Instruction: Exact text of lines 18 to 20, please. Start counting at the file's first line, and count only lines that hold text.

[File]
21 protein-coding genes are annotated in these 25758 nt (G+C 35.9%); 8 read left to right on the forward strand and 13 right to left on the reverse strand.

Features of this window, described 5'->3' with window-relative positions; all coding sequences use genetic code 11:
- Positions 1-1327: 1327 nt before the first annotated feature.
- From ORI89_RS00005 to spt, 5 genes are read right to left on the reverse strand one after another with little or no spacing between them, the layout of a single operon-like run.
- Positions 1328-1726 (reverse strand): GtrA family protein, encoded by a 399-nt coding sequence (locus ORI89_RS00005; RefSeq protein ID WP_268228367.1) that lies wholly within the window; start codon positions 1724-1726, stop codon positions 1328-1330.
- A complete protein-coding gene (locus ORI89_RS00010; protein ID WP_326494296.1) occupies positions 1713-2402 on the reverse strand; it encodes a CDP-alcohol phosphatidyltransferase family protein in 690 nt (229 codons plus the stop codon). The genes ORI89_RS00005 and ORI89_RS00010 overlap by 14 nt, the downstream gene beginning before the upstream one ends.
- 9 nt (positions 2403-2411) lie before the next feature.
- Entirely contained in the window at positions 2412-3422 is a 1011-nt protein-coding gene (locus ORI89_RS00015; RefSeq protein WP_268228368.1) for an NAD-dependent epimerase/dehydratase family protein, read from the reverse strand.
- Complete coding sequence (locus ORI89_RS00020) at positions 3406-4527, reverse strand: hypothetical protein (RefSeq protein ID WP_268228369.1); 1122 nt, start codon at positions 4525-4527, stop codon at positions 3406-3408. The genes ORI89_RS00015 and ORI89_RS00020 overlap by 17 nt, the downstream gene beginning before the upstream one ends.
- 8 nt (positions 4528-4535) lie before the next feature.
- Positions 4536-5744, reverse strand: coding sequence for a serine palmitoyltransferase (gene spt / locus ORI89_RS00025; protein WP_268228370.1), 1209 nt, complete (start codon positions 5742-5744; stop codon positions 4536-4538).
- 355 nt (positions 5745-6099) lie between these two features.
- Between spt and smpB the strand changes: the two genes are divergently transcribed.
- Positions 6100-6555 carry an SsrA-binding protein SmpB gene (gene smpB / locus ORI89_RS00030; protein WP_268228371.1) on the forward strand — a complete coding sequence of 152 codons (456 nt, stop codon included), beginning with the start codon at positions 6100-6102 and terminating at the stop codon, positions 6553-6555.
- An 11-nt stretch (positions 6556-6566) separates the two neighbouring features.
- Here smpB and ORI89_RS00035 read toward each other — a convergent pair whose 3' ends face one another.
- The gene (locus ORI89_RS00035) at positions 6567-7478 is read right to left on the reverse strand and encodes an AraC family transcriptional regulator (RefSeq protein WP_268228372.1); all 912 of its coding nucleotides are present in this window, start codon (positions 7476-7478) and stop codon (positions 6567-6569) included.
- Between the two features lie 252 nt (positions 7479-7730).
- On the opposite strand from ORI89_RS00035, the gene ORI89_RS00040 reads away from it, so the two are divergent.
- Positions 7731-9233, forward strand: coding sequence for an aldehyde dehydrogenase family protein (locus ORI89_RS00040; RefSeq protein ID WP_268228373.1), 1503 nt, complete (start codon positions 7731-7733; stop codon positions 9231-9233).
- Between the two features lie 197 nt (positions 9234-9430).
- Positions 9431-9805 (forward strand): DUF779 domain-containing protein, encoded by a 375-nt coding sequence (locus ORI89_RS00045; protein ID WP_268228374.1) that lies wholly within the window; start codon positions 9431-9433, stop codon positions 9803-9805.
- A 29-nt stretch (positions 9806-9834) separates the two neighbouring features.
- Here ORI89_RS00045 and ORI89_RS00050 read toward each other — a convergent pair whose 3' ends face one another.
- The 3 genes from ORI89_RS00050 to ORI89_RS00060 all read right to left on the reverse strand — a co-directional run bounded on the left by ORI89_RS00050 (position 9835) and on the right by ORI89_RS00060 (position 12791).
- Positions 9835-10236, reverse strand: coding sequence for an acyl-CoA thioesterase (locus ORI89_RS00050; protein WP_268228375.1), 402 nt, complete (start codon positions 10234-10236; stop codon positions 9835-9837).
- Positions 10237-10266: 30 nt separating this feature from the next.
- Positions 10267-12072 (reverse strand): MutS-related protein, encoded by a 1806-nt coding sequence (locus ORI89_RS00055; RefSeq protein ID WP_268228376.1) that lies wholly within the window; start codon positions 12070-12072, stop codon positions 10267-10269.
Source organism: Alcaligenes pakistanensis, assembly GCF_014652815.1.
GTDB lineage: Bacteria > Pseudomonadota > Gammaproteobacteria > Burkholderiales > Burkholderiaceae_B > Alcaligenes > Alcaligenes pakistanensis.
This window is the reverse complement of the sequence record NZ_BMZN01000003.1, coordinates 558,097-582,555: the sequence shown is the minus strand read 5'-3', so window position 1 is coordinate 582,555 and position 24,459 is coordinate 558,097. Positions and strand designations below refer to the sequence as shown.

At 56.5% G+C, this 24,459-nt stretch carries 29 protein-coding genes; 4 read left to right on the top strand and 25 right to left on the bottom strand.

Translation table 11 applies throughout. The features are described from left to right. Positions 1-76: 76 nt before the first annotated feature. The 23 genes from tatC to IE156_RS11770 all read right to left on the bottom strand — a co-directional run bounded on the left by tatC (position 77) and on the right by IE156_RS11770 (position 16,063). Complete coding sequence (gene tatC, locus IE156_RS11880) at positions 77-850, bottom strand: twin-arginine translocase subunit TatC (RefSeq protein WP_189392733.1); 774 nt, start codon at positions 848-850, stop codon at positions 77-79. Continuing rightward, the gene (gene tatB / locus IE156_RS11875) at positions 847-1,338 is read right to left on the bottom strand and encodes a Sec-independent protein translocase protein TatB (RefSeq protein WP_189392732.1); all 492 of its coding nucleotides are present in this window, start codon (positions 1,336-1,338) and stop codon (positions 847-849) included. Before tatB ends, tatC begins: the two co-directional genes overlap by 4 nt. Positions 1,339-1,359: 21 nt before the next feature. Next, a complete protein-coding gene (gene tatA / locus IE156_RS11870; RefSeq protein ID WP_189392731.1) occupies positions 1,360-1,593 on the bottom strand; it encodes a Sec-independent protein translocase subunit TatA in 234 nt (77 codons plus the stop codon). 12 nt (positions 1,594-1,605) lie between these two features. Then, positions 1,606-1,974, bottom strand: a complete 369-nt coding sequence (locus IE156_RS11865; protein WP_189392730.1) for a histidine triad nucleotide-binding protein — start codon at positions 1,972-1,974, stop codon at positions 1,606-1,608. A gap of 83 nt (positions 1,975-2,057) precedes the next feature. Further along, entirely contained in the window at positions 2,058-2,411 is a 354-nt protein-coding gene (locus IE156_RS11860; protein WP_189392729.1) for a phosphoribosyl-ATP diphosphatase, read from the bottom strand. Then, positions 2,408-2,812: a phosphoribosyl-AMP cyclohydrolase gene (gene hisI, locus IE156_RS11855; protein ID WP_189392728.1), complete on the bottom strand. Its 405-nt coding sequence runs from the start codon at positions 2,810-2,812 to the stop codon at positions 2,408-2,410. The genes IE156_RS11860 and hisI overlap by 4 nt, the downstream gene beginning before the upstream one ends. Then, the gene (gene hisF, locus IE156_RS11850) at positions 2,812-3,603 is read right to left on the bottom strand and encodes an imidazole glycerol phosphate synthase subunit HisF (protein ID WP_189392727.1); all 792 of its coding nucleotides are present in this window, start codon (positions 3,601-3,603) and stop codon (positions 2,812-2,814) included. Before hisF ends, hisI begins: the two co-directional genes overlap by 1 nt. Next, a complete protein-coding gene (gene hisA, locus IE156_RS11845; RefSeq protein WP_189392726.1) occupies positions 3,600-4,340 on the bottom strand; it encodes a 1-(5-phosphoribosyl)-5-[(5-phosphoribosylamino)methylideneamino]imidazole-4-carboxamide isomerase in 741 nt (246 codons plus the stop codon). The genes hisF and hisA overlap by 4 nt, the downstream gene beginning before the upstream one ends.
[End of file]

- Between the two features lie 252 nt (positions 7479-7730).
- On the opposite strand from ORI89_RS00035, the gene ORI89_RS00040 reads away from it, so the two are divergent.
- Positions 7731-9233, forward strand: coding sequence for an aldehyde dehydrogenase family protein (locus ORI89_RS00040; RefSeq protein ID WP_268228373.1), 1503 nt, complete (start codon positions 7731-7733; stop codon positions 9231-9233).